Thursday, 22 March 2012

Ticks and tocks at the Clockmaker's Museum

One of the wallpaper designs in the MoDA collection inspired many comments about time and about rhythm. I wrote about the design and the associated sounds which I need to record to create in its sonic equivalent here, and about the quest to find precisely the right ticking sound here. I then contacted Sir George White - who is the keeper of the Clockmaker's Museum at Guildhall - to see if they might have some suitable clocks for me to record in their treasure trove of horological devices.

I could not hear this clock through its thick glass case, but doesn't it look amazing?

I've wanted to visit the Clockmaker's Museum at Guildhall ever since listening to Ian Rawes's recording of the clocks striking noon there on the London Sound Survey website, and since they house the oldest (and many consider the finest) collection of watches and clocks in the world, it seemed an obvious starting point for the quest to find just the right ticking sound.

Sir George explained to me, however, that the Museum's tiny size, lack of quiet study rooms, and the fact that it does not have loads of staff to keep it going might make it difficult for me to record the clock sounds that I am hoping to acquire there.

Nonetheless I decided there would be no harm at all in my making some preliminary investigations into the practicalities of recording clocks, and so I made an excursion to the Museum last week during my Sonic Wallpaper recording adventures.

There is an air-conditioning system at the Clockmaker's Museum - presumably to protect and conserve the priceless clocks - and so underpinning the delicate sonorities of all the clocks and their internal mechanisms in this recording, you can hear a droning sound. Hopefully, this recording nonetheless gives you some idea of what it's like to be in a room which is filled floor to ceiling with watches and clocks!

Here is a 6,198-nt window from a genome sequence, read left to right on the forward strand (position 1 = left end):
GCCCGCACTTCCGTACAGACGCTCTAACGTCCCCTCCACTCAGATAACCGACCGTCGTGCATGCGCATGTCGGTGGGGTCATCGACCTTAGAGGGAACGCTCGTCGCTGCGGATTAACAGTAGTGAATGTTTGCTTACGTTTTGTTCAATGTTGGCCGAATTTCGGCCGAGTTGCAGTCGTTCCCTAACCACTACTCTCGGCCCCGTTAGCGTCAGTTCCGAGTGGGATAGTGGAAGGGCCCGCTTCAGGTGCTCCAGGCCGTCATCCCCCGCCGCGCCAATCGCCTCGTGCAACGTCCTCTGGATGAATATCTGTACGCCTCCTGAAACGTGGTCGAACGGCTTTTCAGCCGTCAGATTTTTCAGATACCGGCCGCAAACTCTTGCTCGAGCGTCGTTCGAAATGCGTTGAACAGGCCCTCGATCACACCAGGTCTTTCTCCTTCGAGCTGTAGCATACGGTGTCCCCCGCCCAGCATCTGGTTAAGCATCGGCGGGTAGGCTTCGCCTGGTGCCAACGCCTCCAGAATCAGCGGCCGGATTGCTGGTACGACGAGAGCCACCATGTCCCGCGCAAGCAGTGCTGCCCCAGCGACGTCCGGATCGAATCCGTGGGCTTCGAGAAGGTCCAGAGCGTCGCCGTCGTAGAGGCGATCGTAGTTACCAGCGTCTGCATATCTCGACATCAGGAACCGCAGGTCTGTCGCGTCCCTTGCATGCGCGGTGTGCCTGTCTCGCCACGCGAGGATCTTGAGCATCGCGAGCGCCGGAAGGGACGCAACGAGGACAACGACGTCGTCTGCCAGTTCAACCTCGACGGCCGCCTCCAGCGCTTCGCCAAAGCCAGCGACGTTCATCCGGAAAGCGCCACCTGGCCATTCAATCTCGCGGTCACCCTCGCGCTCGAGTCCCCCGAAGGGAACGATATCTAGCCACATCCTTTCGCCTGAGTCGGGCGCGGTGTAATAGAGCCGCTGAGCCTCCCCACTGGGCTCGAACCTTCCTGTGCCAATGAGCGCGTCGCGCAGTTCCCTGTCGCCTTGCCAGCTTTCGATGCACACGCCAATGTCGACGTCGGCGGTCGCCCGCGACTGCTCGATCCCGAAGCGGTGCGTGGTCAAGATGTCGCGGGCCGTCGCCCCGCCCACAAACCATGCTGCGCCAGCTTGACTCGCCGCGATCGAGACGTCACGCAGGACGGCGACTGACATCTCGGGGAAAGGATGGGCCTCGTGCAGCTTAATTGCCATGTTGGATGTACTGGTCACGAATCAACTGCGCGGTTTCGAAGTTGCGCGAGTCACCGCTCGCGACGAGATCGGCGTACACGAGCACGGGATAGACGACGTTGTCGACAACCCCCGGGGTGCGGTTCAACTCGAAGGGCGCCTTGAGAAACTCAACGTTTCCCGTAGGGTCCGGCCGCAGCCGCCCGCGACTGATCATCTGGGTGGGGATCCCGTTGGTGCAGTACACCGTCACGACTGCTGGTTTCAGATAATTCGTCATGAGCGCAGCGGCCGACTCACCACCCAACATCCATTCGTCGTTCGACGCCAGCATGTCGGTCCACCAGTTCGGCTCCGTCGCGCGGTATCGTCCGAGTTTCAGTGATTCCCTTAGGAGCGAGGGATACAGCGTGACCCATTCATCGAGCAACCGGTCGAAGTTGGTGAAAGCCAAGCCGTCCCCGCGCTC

This recording was made with binaural microphones, the capsules of which have an omni-directional pick-up pattern. Without getting into too much technical detail, this means that they "hear" everything around them, which means it is impossible to single the ticking of one clock out from the throng using them. However by attaching an AKG C411 contact mic to the surfaces of the Grandfather clocks over in the corner of the Museum, I was able to get some insights into the different sonic qualities of different clock mechanisms! This is because the contact microphone picks up vibrations running through the wood and glass of the individual clock to which it is attached.

I may have mixed up which clocks were which in my notes, but these are some of the ticks and tocks that I heard with my AKG C411 microphone in the Clockmaker's Museum.

I think this is the oldest clock I recorded; it was made in 1705 by George Stratford, in London.

This next clock was made in 1720 by Christopher Pinchbeck.

Next up are two clocks from 1750; the first was made by George Graham, and the next one by Justin Vulliamy.

However my favourite recording of the day is this one, and it's the only one I have no idea about! I wonder if anyone at the Museum could tell from the sound which one it is?

Sir George has suggested that I contact the British Museum to discuss the possibility of recording some of the clocks in their collection, which I intend to do, as I am not overly happy with the amount of hiss in these recordings, and I'm still not sure I've found just the right tick tock sound.

But I urge anyone who has the opportunity to stop by to go through the Clockmaker's Museum so that you may hear for yourself the lovely array of sounds there as my recordings really don't do justice to them.


  1. I had a great time playing all the sound clips in one go, to recreate my own Horological sound mix.

  2. That's exactly what I did once the post was up; I do like that the players let you play all the sounds at once for a giant clock-ticking megamix. Makes you realise how distinctive each clock sounds, too.

  3. I spent a lovely afternoon a while back a the museum and expected all the clocks to chime at once on the hour. They didn't, but that was good too.

  4. Listening to your recording of the room full of clocks provoked a surprisingly strong emotional reaction for me. It took me back to childhood, and the spare room of my grandparents'house. My much-loved Grandad mended clocks and watches as a hobby, and going into that room was a special treat. You had to be on your best behaviour and be careful not to knock anything over. I was always fascinated by Grandad's selection of tiny cogs, springs and sprockets - and by the different-sounding ticks and tocks.